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CO2 – ten years of emission trading: Does it work?

Anders Nordeng  Senior Carbon Market Analyst, Thomson Reuters Point Carbon Commodities Research & Forecasts

Anders Nordeng  Senior Carbon Market Analyst, Thomson Reuters Point Carbon Commodities Research & Forecasts

Thomson Reuters senior carbon market analyst Anders Nordeng on the controversial buying and selling of emission rights to cut CO2 pollution.

Buying and selling emission rights continues to be seen as a controversial instrument for cutting CO2 emissions. Some argue that it doesn’t work. Some accuse it of being equivalent to the indulgences of the Catholic Church of old, whereby Western governments and companies buy remission for their sins – only to go on polluting as before.

The opposite is also heard: that developing countries use it as a ploy to draw investments to industry and infrastructure projects by feigning a positive effect on the global climate.

If these allegations are true, how is it possible that emission trading is still around and even expanding? The simple answer is twofold: Some once-important markets have seen volumes and prices dropping to a point at which their future existence seems doubtful. For the markets that do thrive, we shall argue that the allegations are not true.

This year the European Union Emission Trading System (EU ETS) celebrates 10 years of existence as the world’s biggest carbon market (or cap-and-trade scheme), covering 4,000 operators of fossil power generation and heavy industry representing around 50 percent of Europe’s total output of CO2.

A cost-effective way to reduce emissions

Every year compliant companies report how many tonnes of CO2 equivalents they emit and surrender a corresponding number of emission permits. They basically have two options: They can surrender a permit to cover their pollution or become more efficient and reduce emissions organically. Say Firm A is a steel producer that opts to reduce emissions by making its production process more energy efficient, emitting less carbon to produce one ton of steel. Firm A may then possess excess allowances it can sell on the market. For Firm B on the other hand, implementing abatement measures is more costly, and it lacks sufficient allowances to cover its pollution. Firm B determines it is more cost-effective to purchase a permit on the market from a seller like Firm A.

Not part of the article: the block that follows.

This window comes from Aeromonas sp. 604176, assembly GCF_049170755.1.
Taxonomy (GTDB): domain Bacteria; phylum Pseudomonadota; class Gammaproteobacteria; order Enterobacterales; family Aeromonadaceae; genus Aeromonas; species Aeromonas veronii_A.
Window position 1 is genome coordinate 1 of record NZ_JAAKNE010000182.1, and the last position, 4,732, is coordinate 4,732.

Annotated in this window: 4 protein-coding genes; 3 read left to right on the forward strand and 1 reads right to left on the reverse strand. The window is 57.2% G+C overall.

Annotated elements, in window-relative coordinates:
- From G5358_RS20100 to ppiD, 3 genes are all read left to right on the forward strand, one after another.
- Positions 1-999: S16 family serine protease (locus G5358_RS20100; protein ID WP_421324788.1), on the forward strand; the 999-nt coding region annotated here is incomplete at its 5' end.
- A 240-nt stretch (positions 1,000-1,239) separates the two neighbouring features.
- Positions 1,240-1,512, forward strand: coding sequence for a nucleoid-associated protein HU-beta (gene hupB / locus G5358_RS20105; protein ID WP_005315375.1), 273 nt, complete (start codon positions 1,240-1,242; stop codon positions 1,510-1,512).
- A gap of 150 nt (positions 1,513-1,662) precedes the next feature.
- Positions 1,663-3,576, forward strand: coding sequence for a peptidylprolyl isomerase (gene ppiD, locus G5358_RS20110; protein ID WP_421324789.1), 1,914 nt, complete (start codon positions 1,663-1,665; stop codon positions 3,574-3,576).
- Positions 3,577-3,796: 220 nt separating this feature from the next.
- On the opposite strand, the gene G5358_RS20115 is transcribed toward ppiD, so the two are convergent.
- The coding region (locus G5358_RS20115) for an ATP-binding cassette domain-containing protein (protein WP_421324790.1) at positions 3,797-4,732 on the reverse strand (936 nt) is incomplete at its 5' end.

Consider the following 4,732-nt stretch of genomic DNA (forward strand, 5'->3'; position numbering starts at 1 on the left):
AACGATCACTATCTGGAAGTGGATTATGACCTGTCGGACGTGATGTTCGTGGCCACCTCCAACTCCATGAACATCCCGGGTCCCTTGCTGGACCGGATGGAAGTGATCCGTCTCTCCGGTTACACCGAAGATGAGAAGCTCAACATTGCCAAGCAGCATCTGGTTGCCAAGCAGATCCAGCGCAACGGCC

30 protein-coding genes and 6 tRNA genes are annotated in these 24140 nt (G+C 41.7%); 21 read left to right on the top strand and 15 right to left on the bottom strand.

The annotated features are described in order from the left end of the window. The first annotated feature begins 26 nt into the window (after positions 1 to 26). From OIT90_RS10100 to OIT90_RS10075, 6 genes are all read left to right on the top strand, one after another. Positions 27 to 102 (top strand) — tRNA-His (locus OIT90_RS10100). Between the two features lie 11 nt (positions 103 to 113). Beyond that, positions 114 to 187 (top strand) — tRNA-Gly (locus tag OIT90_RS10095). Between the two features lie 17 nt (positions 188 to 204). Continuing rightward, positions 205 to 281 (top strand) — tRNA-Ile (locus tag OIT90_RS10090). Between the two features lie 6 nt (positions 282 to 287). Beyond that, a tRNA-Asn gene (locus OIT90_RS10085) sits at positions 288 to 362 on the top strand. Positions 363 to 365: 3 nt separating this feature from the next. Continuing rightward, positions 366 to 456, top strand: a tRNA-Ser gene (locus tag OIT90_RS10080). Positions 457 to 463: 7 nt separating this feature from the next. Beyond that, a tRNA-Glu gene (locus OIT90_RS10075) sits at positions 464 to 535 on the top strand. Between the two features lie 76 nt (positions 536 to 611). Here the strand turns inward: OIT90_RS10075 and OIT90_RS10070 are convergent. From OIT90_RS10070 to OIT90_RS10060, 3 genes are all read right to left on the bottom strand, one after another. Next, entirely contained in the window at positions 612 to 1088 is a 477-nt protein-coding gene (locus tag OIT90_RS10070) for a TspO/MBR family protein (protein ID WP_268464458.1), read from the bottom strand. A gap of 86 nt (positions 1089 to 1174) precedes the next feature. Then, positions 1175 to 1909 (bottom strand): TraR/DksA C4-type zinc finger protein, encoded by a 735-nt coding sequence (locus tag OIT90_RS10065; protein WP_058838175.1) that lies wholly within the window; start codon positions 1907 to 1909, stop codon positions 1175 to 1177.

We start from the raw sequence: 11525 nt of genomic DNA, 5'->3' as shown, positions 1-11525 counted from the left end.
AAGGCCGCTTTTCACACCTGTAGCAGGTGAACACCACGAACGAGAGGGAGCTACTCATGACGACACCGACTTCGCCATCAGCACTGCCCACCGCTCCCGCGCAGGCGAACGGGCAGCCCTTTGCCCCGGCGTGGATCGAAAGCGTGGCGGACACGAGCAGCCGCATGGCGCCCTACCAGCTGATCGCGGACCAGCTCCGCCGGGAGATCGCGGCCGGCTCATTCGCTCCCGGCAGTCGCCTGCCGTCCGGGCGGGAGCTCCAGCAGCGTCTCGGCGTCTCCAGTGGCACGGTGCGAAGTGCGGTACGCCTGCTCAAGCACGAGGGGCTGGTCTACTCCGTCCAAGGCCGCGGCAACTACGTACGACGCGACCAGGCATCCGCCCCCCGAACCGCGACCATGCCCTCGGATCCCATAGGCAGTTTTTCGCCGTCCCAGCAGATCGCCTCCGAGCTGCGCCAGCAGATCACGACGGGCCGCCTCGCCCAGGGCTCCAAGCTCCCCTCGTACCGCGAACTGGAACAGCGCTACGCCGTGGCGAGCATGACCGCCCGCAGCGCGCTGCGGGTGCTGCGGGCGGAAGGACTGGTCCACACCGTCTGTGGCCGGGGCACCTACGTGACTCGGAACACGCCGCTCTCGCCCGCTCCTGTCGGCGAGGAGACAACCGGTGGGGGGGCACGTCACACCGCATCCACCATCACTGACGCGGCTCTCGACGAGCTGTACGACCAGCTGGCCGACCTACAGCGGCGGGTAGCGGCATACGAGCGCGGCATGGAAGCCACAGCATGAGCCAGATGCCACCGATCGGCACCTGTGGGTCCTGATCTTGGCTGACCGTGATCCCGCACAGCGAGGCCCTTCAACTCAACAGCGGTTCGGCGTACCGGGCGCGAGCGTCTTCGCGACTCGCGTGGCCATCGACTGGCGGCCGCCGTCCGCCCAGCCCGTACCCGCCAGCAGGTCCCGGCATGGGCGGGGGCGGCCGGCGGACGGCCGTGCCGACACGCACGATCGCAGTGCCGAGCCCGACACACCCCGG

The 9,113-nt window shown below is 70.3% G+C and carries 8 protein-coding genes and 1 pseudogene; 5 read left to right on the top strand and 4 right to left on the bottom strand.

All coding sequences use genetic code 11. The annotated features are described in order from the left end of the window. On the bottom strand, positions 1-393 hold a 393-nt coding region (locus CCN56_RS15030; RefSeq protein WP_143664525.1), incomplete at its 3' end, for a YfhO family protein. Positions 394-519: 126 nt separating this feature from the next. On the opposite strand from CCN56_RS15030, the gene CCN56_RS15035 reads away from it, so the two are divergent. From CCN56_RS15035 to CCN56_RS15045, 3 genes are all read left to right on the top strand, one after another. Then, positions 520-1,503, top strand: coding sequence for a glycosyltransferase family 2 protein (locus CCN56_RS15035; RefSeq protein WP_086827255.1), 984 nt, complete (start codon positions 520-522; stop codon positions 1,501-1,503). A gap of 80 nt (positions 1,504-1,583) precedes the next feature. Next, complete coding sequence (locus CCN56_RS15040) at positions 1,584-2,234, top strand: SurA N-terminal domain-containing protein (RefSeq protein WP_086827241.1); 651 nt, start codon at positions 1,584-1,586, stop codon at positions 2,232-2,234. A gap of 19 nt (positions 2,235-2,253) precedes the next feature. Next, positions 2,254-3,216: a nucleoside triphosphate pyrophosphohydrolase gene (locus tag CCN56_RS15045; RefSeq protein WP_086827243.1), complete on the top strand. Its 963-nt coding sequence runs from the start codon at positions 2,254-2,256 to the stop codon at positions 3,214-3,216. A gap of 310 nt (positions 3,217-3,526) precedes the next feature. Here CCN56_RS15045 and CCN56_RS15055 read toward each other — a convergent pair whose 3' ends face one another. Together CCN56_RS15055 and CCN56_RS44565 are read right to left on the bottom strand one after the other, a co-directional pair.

The ETS thereby allows reductions to occur in the most cost-effective manner, as companies who can abate most cheaply do so; other companies buy allowances if abatement is more expensive than the market price for a permit. Furthermore, firms are incentivized to abate “organically” as permits increase in price and can be traded at a profit. In theory, this is environmentally sound because from an atmospheric standpoint, it doesn’t matter where pollution occurs – CO2 emissions in Poland and France have the same warming effect.

A key feature in the EU ETS and most other carbon markets is that the cap (the maximum allowed level of pollution) is reduced gradually, so that the annual number of permits shrinks steadily. Under current rules the permits allocated in Europe will reach zero in 2059, implying that by this date all power and industry production would have to be without carbon emissions.

Emission trading systems have been in place in North America since 2009. China started a pilot programme in 2013 that covers seven cities and provinces and is expected to start a nationwide system in the coming years. In January, South Korea became the first Asian country to launch an operational nationwide ETS covering 525 companies and 66 percent of Korean emissions.

One of many instruments for emission abatement

What all these initiatives have in common is that they are cap-and-trade systems. This means that an emission ceiling (the cap) has been set, that a certain number of companies have been designated as compliant (normally based on emission volumes), and aggregate emissions must stay below the ceiling. The government has the possibility to increase its climate ambitions, simply by lowering the cap (thereby forcing companies to cut more).

Any discussion on the relative merits of cap-and-trade should start with the acknowledgement that it is only one of several instruments that can be used to reduce emissions. One obvious alternative is detailed regulation of how much each installation is allowed to emit; another option is to levy a carbon tax per tonne of CO2, either on all major sources, or on selected sectors of emitters.